Next month I'm going to work on a new R&D project that will adopt a functional programming language (I voted for Haskell, but right now F# got more consensus). Now, I've played with such languages for a while and developed a few command line tools with them, but this is a quite bigger project and I'm trying to improve my functional programming knowledge and technique. I've also read a lot on the topic, but I can't find any books or resources that document anti-patterns in the functional programming world.
Now, learning about anti-patterns means learning about other smart people failures: in OOP I know a few of them, and I'm experienced enough to choose wisely when something that generally is an anti-pattern, perfectly fit my needs. But I can choose this because I know the lesson learned by other smart guys.
Thus, my question is: are there any documented anti-patterns in functional programming? Till now, all of my collegues told me that they do not know any, but they can't state why.
- If yes, please include one single link to an authoritative source (a catalogue, an essay, a book or equivalent).
- If no, please support your answer by a proper theorem.
Please don't turn this question in a list: it is a boolean question that just requires a proof to evaluate the answer. For example, if you are Oleg Kiselyov, "Yes" is enough, since everybody will be able to find your essay on the topic. Still, please be generous.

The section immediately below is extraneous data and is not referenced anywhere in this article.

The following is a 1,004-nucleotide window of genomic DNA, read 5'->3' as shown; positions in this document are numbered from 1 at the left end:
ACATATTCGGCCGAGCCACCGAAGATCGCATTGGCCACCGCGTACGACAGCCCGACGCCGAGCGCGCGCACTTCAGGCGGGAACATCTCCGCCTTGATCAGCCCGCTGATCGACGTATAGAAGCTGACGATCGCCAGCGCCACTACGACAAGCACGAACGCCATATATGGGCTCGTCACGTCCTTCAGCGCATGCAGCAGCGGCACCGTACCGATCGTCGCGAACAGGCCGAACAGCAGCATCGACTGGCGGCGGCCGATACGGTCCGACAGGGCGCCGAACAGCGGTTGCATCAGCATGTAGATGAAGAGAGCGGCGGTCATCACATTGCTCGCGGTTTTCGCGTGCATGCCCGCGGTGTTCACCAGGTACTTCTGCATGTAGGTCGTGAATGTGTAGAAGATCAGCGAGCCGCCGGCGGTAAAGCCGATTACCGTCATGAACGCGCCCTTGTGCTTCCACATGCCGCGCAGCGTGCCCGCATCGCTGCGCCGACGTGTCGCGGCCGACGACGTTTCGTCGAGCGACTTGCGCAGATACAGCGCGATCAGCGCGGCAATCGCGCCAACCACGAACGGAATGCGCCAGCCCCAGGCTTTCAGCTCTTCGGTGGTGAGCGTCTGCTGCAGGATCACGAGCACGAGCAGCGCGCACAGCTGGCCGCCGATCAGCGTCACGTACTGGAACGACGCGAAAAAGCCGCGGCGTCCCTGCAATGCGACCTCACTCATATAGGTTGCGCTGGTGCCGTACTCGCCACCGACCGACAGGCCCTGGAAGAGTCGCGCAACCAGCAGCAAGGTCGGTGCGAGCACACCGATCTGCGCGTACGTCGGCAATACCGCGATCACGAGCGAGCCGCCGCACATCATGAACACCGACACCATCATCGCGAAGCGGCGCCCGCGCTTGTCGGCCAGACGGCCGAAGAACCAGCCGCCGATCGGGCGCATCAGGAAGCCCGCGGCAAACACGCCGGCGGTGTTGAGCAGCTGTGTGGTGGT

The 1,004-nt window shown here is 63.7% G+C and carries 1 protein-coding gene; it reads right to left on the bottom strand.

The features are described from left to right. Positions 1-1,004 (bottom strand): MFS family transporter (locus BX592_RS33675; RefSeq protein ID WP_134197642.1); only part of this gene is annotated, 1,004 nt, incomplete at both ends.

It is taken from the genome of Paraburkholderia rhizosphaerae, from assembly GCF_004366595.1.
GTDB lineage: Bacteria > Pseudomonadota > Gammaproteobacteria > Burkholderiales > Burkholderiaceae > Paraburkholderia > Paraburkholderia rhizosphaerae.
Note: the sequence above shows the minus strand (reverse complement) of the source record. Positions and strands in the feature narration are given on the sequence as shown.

Note that I am looking for formal anti-patterns, not simple bad habits or bad practices.
... there must be at least two key elements present to formally distinguish an actual anti-pattern from a simple bad habit, bad practice, or bad idea:
- some repeated pattern of action, process or structure that initially appears to be beneficial, but ultimately produces more bad consequences than beneficial results, and
- an alternative solution exists that is clearly documented, proven in actual practice and repeatable.
Moreover by "documented" I mean something from authoritative authors or well known sources.
The languages that I'm used to are:
- Haskell (where I'm really starting to think that if code compiles, it works!)
but I can also adapt knowledge about anti-patterns documented in other functional languages.
I searched a lot in the web, but all the resources I've found are either related to OOP or to function layout (define variable at the beginning of the function, and the like...).